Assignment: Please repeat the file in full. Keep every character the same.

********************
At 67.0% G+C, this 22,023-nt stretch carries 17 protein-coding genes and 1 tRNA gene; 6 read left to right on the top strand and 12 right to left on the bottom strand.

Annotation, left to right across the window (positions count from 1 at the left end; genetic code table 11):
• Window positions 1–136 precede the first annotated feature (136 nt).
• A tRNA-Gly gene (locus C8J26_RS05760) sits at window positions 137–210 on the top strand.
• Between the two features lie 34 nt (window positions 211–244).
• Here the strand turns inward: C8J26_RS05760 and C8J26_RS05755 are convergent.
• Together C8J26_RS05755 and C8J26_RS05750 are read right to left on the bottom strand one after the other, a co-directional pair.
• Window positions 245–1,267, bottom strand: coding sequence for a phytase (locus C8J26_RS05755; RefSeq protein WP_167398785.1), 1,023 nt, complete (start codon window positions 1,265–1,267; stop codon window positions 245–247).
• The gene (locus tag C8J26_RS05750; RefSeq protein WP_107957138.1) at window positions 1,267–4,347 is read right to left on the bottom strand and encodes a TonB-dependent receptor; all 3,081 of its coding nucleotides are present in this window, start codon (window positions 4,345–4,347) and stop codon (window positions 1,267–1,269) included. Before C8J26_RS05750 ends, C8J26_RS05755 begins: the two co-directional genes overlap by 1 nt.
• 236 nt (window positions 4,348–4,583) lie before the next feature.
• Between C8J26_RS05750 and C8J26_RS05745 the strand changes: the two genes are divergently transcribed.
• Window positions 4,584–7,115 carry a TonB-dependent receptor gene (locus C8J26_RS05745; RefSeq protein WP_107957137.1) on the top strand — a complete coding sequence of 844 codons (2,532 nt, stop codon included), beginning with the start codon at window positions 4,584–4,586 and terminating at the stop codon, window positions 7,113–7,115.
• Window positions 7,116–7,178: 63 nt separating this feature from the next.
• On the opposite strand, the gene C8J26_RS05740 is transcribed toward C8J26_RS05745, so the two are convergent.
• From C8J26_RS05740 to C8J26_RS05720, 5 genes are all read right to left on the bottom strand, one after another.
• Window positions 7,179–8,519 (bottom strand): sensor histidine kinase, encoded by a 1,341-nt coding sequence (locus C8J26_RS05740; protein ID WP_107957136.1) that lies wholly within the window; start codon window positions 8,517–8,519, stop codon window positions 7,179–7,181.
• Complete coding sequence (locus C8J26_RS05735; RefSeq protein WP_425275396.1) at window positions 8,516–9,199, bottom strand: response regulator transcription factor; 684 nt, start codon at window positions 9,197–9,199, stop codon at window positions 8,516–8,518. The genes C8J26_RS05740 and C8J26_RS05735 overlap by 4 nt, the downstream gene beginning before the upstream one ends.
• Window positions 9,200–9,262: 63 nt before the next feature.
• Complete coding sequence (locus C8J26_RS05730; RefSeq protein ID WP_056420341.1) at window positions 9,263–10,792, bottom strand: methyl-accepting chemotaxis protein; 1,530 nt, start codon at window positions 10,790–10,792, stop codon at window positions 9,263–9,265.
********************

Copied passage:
At 67.0% G+C, this 22,023-nt stretch carries 17 protein-coding genes and 1 tRNA gene; 6 read left to right on the top strand and 12 right to left on the bottom strand.

Annotation, left to right across the window (positions count from 1 at the left end; genetic code table 11):
• Window positions 1–136 precede the first annotated feature (136 nt).
• A tRNA-Gly gene (locus C8J26_RS05760) sits at window positions 137–210 on the top strand.
• Between the two features lie 34 nt (window positions 211–244).
• Here the strand turns inward: C8J26_RS05760 and C8J26_RS05755 are convergent.
• Together C8J26_RS05755 and C8J26_RS05750 are read right to left on the bottom strand one after the other, a co-directional pair.
• Window positions 245–1,267, bottom strand: coding sequence for a phytase (locus C8J26_RS05755; RefSeq protein WP_167398785.1), 1,023 nt, complete (start codon window positions 1,265–1,267; stop codon window positions 245–247).
• The gene (locus tag C8J26_RS05750; RefSeq protein WP_107957138.1) at window positions 1,267–4,347 is read right to left on the bottom strand and encodes a TonB-dependent receptor; all 3,081 of its coding nucleotides are present in this window, start codon (window positions 4,345–4,347) and stop codon (window positions 1,267–1,269) included. Before C8J26_RS05750 ends, C8J26_RS05755 begins: the two co-directional genes overlap by 1 nt.
• 236 nt (window positions 4,348–4,583) lie before the next feature.
• Between C8J26_RS05750 and C8J26_RS05745 the strand changes: the two genes are divergently transcribed.
• Window positions 4,584–7,115 carry a TonB-dependent receptor gene (locus C8J26_RS05745; RefSeq protein WP_107957137.1) on the top strand — a complete coding sequence of 844 codons (2,532 nt, stop codon included), beginning with the start codon at window positions 4,584–4,586 and terminating at the stop codon, window positions 7,113–7,115.
• Window positions 7,116–7,178: 63 nt separating this feature from the next.
• On the opposite strand, the gene C8J26_RS05740 is transcribed toward C8J26_RS05745, so the two are convergent.
• From C8J26_RS05740 to C8J26_RS05720, 5 genes are all read right to left on the bottom strand, one after another.
• Window positions 7,179–8,519 (bottom strand): sensor histidine kinase, encoded by a 1,341-nt coding sequence (locus C8J26_RS05740; protein ID WP_107957136.1) that lies wholly within the window; start codon window positions 8,517–8,519, stop codon window positions 7,179–7,181.
• Complete coding sequence (locus C8J26_RS05735; RefSeq protein WP_425275396.1) at window positions 8,516–9,199, bottom strand: response regulator transcription factor; 684 nt, start codon at window positions 9,197–9,199, stop codon at window positions 8,516–8,518. The genes C8J26_RS05740 and C8J26_RS05735 overlap by 4 nt, the downstream gene beginning before the upstream one ends.
• Window positions 9,200–9,262: 63 nt before the next feature.
• Complete coding sequence (locus C8J26_RS05730; RefSeq protein ID WP_056420341.1) at window positions 9,263–10,792, bottom strand: methyl-accepting chemotaxis protein; 1,530 nt, start codon at window positions 10,790–10,792, stop codon at window positions 9,263–9,265.